Across town, the security detail at another bank encountered a nearly identical attack, including at least 12 armed attackers who were seen running out of and firing from a nearby mosque.

    Capt. Andy Deponai, who led the soldiers guarding the exchange teams, said more ambush points lined their routes into and out of Samarra. He said the attackers appeared to have been divided into two groups of 30-40 fighters each, and further "broke themselves down into squad- and team-sized units."

    Military: No known link to 'Saddam's Martyrs'
    Kimmitt denied that such coordinated attacks indicated further sophistication on the part of the insurgents.

    "Any enemy that is looking at eight tanks, four Bradley fighting vehicles and 93 coalition soldiers and still decides to fight is making a dreadful mistake," the general said. "I wouldn't consider that sophisticated at all."

    Kimmitt also played down reports that some of the attackers wore the uniforms of the Fedayeen Saddam -- "Saddam's Martyrs" -- a paramilitary group loyal to deposed Iraqi ruler Saddam Hussein.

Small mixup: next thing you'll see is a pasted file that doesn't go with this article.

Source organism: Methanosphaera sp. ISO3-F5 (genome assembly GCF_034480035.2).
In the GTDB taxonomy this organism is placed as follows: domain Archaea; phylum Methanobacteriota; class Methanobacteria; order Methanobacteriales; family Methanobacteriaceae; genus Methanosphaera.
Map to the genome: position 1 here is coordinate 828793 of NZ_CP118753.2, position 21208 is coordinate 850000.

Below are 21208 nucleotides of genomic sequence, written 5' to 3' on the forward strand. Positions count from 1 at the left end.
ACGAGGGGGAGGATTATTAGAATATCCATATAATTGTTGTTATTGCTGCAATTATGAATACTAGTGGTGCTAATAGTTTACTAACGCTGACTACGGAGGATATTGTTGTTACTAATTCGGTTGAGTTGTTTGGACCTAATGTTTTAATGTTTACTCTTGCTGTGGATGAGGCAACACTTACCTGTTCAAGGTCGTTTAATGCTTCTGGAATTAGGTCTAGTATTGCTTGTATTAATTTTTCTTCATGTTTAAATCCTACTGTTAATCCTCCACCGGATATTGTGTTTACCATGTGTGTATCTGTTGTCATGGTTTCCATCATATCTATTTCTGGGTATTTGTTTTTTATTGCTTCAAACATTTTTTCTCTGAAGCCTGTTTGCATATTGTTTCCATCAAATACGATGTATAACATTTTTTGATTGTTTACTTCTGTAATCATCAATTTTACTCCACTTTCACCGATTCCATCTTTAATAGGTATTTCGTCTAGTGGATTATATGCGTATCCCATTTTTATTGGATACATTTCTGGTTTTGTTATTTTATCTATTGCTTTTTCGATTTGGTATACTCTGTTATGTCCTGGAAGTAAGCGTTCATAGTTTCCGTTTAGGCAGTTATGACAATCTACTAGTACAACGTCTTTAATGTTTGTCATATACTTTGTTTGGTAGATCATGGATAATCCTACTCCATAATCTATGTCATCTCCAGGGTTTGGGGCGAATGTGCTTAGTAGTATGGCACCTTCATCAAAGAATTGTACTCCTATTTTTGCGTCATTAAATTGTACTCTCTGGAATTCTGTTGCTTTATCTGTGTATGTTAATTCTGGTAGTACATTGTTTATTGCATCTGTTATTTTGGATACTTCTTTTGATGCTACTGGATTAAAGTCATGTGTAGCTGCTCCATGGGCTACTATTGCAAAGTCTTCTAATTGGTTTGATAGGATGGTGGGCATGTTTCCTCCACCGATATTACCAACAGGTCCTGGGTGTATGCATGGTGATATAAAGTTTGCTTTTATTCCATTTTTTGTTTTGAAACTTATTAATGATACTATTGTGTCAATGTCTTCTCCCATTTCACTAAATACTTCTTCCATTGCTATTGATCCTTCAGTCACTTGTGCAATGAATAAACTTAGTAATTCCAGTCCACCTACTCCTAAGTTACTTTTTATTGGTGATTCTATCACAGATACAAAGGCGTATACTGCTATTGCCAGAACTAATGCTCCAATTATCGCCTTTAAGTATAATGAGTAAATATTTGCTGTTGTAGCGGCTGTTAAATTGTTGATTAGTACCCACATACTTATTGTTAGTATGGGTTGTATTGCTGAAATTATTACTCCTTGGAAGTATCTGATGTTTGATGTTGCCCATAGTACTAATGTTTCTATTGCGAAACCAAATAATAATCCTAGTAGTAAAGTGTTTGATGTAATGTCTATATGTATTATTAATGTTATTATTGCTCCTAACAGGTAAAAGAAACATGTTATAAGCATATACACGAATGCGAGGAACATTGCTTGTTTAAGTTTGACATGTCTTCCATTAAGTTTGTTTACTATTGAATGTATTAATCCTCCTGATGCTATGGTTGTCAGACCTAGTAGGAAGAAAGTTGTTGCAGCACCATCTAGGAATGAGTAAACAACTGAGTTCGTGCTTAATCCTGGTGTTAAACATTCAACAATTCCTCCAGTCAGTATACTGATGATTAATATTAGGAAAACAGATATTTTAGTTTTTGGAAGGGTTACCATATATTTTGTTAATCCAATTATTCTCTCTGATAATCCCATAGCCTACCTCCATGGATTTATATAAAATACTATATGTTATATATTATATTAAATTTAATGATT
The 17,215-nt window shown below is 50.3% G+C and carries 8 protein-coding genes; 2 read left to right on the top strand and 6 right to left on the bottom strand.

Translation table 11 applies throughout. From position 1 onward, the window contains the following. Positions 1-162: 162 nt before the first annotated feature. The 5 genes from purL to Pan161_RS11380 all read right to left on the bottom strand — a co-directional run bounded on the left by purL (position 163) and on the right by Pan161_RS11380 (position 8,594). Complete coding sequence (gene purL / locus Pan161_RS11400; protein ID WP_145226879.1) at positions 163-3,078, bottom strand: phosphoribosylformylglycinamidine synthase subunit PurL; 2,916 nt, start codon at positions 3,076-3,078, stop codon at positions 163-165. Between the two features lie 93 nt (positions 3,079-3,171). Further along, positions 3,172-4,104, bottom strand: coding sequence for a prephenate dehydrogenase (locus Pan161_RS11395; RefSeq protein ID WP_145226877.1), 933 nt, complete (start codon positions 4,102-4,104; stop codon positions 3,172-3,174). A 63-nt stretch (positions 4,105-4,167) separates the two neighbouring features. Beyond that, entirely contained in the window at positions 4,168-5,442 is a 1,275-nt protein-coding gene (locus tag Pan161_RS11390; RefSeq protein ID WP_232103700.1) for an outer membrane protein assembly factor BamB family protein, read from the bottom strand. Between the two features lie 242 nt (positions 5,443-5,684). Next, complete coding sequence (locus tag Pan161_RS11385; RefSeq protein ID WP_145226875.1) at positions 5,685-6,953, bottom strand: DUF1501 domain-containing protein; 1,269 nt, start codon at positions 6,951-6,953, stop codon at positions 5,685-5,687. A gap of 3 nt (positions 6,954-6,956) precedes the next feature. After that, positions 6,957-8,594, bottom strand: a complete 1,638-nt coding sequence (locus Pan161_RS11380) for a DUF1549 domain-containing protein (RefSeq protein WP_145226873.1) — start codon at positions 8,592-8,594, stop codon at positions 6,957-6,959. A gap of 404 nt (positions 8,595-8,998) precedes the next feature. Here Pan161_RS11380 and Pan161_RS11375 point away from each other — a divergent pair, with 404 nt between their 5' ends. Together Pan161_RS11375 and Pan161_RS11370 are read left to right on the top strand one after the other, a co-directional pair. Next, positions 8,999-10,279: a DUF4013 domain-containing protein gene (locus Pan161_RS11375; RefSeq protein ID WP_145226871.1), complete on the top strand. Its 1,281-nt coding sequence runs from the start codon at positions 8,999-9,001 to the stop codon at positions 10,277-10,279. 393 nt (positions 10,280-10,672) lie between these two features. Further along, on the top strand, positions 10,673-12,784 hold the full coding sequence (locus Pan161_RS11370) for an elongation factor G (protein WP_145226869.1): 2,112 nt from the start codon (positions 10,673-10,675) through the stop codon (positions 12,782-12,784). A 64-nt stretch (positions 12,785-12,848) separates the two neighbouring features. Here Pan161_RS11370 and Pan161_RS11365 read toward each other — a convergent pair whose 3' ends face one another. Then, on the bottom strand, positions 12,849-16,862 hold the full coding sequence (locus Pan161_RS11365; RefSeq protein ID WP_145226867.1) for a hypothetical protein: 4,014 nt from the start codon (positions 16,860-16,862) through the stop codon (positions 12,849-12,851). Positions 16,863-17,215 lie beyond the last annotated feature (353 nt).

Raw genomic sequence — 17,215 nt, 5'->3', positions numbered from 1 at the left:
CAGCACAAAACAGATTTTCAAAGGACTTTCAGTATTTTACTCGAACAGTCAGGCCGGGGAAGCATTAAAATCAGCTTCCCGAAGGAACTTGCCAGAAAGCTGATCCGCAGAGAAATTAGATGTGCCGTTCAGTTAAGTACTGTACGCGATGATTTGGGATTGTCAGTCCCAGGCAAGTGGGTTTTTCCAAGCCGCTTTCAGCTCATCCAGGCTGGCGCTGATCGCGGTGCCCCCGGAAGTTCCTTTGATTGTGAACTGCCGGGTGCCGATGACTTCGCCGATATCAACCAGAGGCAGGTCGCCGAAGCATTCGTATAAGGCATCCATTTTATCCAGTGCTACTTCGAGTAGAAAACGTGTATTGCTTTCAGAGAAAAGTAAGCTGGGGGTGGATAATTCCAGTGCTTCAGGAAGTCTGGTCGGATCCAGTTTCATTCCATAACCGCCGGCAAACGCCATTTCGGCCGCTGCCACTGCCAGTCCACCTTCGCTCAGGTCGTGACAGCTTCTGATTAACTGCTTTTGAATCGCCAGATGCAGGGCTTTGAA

"Some of them wore clothing that was consistent with those uniforms that had been worn by Saddam Fedayeen in the past," he said, "but we have not established linkage with these attackers and any organization."

    Some residents of Samarra were angry about the attack, accusing soldiers of being the aggressors, firing indiscriminately and hitting civilians.

    Other residents described what they called "resistance fighters" attacking the U.S. troops, who responded. Those fighters, the residents said, had been preparing for this attack since a previous currency exchange last month. Currency exchanges involve replacing old, easily counterfeited currency with new bills by the coalition-imposed deadline of January 15.

    Bounties and chaos
    U.S. officials have suggested that the old dinars and U.S. dollars have been used by insurgents to pay bounties for attacks on coalition troops.

    Replacing the old dinars -- which feature images of Saddam -- is crucial to establishing economic stability in Iraq, U.S. officials have said.